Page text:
THERE WAS A 'ROCK FALL' NEAR WORKERS INSIDE THE FACILITY BACK IN NOVEMBER.
IT WAS THE 4th ROCK FALL SINCE SEPTEMBER, 2016.
THE DAMNED CAVERNOUS THING IS FALLING DOWN, JUST AS THEY WERE TOLD IT WOULD.
THE OTHER FALLS WERE IN AREAS DEEMED "UNSAFE FOR WORKERS", SO WHY ARE THEY THINKING OF STORING THE HOTTEST NUKE WASTE ON EARTH DOWN THERE?
THEY'RE PLANNING TO LOAD WASTE INTO PANEL 7 SOON BUT THEY JUST INTENTIONALLY COLLAPSED THE "ROOF" IN THERE IN OCTOBER, 2016!
THIS IS MADNESS!
NOV. 4, 2016
CARLSBAD — A suspected rock fall was reported underground at the Waste Isolation Pilot Plant on Thursday.
This time, however, the rock fall occurred in an area near Panel 7 - where employees are currently working to ready the panel for waste emplacement.
No one was injured and there was no radiological release.
According to a news release from WIPP, employees working near Panel 7 heard a loud noise and saw a cloud of salt dust...
Workers in the underground were evacuated.
Department of Energy spokesman Tim Runyon said the evacuation went smoothly and all workers had exited the mine within an hour of the order to evacuate.
He was unsure of how many workers were evacuated.
IS HE SURE OF ANYTHING, ANYTHING AT ALL?
WIPP announced they would abandon the south end of the mine last month.ABANDON IT ALL, BECAUSE IT'S CAVING IN.
PANEL 7 FALLS AGAIN, AND AGAIN...
Waste emplacement was expected to begin in Panel 7 when WIPP reopens.
A controlled roof collapse was performed in Panel 7 in October on an unstable portion of the roof.
Runyon declined to speculate on whether the current rock fall will affect WIPP's reopening date.
WIPP has been scrambling to keep up with maintaining the mine's infrastructure since they resumed ground control operations in November 2014, nine months after the underground was closed due to a fire and radiological release in early 2014.
A FEW IN CONGRESS WANTED TO SHUT THE THING DOWN WHEN THE ACCIDENT HAPPENED IN 2014, BUT MONEY TALKS AND THE CRY OF "WIPP PROVIDES INCOME TO THE COMMUNITY" AND THE WHINE THAT SHUTTING DOWN ONE WOULD DESTROY AMERICA'S 'FAITH' IN NUCLEAR ENERGY DROWNED OUT REASON AND RIGHT.
There were men and women in Congress who feared it might be time to pull the plug on WIPP – that the political ramifications of a radiological leak, no matter how small and isolated that leak actually was, were simply too great.
THE L.A. TIMES DID A FAIR JOB REPORTING THE CON GAME GOING ON IN CARLSBAD:
AUG. 22, 2016
When a drum containing radioactive waste blew up in an underground nuclear dump in New Mexico two years ago, the Energy Department rushed to quell concerns in the Carlsbad desert community and quickly reported progress on resuming operations.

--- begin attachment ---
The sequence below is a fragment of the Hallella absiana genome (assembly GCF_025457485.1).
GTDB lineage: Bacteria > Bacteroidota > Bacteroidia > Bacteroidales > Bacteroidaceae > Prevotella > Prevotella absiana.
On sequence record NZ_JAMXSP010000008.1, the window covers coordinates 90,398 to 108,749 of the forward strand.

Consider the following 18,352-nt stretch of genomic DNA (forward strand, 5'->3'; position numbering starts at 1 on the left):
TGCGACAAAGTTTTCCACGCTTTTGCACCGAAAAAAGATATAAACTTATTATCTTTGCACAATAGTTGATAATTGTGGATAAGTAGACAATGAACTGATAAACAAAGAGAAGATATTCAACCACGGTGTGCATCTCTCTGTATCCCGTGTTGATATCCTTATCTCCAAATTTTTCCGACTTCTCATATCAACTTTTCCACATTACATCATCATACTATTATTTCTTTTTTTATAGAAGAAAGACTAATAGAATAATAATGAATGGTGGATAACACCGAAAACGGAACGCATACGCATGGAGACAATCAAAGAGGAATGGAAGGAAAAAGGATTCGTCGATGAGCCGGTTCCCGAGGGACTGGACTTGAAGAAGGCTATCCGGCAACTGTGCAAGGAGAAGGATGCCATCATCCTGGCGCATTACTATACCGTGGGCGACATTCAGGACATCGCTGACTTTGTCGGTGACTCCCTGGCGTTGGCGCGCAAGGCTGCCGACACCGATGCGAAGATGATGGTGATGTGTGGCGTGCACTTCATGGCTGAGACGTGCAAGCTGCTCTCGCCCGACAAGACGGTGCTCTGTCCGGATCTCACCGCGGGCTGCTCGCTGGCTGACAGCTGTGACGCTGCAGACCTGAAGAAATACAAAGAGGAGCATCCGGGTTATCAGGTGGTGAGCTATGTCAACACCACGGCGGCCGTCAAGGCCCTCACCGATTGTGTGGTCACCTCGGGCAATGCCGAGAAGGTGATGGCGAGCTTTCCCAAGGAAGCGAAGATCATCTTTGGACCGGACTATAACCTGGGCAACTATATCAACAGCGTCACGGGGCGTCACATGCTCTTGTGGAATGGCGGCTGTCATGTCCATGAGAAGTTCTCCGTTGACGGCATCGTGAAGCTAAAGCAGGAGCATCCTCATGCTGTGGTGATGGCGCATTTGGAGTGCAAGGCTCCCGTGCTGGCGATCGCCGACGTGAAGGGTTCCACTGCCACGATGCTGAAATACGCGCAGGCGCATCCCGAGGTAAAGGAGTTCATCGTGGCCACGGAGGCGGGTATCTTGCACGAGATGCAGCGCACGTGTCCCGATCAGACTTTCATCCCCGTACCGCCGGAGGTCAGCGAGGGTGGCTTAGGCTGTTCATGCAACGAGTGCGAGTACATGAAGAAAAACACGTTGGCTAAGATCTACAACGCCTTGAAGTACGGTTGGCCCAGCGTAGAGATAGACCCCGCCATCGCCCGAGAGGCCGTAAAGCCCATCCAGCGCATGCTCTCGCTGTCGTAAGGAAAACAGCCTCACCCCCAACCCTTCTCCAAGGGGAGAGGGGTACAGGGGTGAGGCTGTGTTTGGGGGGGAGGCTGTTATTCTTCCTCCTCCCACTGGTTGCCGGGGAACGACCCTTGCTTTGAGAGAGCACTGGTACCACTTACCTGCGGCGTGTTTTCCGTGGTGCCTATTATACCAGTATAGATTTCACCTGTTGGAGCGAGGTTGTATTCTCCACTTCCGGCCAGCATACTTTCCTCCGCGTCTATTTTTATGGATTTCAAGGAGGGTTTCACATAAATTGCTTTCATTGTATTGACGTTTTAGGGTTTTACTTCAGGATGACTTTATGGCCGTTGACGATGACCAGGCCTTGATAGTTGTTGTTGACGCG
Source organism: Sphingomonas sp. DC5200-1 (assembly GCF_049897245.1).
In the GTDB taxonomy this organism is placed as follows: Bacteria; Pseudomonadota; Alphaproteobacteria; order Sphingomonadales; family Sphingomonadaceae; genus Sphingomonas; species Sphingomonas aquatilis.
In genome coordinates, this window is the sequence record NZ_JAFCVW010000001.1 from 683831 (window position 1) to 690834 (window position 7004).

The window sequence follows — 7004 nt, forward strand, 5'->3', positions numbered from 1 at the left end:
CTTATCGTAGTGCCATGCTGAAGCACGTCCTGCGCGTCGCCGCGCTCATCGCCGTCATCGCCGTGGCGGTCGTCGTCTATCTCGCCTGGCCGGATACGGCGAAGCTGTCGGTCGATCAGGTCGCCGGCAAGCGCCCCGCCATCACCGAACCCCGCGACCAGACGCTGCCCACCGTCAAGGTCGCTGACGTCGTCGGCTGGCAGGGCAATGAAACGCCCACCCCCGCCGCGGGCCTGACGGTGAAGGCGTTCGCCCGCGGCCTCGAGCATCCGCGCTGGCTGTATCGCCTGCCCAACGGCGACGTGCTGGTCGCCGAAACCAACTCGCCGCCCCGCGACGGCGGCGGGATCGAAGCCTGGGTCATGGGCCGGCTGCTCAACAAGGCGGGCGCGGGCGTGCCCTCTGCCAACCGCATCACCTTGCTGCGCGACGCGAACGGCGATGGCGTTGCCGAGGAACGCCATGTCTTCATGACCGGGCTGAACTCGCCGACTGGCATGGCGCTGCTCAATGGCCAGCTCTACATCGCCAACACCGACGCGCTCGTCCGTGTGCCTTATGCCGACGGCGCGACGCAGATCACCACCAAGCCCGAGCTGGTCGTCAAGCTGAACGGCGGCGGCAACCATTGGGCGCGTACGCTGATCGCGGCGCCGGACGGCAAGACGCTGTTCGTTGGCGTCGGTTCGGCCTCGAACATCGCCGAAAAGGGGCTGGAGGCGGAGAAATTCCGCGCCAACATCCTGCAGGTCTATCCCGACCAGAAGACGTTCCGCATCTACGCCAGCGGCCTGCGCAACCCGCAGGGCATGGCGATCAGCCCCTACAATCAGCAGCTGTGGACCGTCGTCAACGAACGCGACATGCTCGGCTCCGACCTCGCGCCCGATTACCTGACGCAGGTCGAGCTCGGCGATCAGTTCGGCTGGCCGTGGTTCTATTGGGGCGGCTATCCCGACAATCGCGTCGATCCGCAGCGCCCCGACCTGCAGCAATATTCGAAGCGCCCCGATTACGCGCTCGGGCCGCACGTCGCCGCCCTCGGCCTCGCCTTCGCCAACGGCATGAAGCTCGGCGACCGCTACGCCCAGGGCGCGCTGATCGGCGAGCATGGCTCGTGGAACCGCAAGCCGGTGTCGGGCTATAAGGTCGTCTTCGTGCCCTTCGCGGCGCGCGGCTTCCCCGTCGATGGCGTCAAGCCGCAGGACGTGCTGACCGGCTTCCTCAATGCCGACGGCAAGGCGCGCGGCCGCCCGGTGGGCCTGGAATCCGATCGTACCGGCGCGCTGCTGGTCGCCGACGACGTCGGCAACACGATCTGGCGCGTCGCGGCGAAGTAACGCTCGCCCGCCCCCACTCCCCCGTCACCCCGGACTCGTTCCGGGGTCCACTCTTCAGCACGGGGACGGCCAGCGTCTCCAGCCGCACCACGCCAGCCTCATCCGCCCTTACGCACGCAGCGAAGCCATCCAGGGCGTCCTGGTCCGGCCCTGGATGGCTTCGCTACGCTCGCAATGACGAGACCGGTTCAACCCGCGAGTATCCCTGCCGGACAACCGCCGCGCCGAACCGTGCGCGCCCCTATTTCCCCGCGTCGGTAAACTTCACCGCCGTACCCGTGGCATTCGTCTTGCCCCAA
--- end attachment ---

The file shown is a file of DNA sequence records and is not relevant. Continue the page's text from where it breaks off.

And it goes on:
The early federal statements gave no hint that the blast had caused massive long-term damage to the dump, a facility crucial to the nuclear weapons cleanup program that spans the nation, or that it would jeopardize the Energy Department’s credibility in dealing with the tricky problem of radioactive waste.
But the explosion ranks among the costliest nuclear accidents in U.S. history, according to a Times analysis.
$2 BILLION, BUT NO FIX!
The long-term cost of the mishap could top $2 billion, an amount roughly in the range of the cleanup after the 1979 partial meltdown at the Three Mile Island nuclear power plant in Pennsylvania.
WASTE BACKED-UP ALL OVER AMERICA, THOUSANDS OF TONS OF RADIOACTIVE WASTE IMPROPERLY 'STORED'...AS IN STACKED AND WAITING.
The Feb. 14, 2014, accident is also complicating cleanup programs at about a dozen current and former nuclear weapons sites across the U.S.
Thousands of tons of radioactive waste that were headed for the dump are backed up in Idaho, Washington, New Mexico and elsewhere, state officials said in interviews.
Washington state officials were recently forced to accept delays in moving the equivalent of 24,000 drums of nuclear waste from Hanford site to the New Mexico dump.
“The federal government has an obligation to clean up the nuclear waste at Hanford,” Democratic Gov. Jay Inslee said in a statement. “I will continue to press them to honor their commitments to protect Washingtonians' public health and our natural resources.”
HANFORD HAS BEEN NAMED THE MOST RADIOACTIVE SITE ON EARTH...UNTIL FUKUSHIMA...
The deal has further antagonized the relationship between the state and federal regulators.
IDAHO IS PRESSING.
Other states are no less insistent. The Energy Department has agreed to move the equivalent of nearly 200,000 drums from Idaho National Laboratory by 2018.
“Our expectation is that they will continue to meet the settlement agreement,” said Susan Burke, an oversight coordinator at the state’s Department of Environmental Quality.
A DUMP LIKE NO OTHER IS STILL A DUMP.
The dump, officially known as the Waste Isolation Pilot Plant, was designed to place waste from nuclear weapons production since World War II into ancient salt beds, which engineers say will collapse around the waste and permanently seal it.
THEY NEGLECTED WARNINGS THAT SAID IT WOULD COLLAPSE PREMATURELY.
The equivalent of 277,000 drums of radioactive waste is headed to the dump, according to federal documents.
DOWNPLAYING THE ACCIDENT
“There is no question the Energy Department has downplayed the significance of the accident,” said Don Hancock, who monitors the dump for the watchdog group Southwest Research and Information Center.
Though the error at the Los Alamos lab caused the accident, a federal investigation found more than two dozen safety lapses at the dump.
The dump’s filtration system was supposed to prevent any radioactive releases, but it malfunctioned.
Twenty-one workers on the surface received low doses of radiation.
[SO "LOW" THAT MORE THAN HALF WERE HOSPITALIZED WITH POSSIBLE RADIATION SICKNESS, REMEMBER?]
EVERYBODY DECLINED TO COMMENT TO THE L.A. TIMES... WONDER WHY?
An Energy Department spokesperson declined to address the cost issue.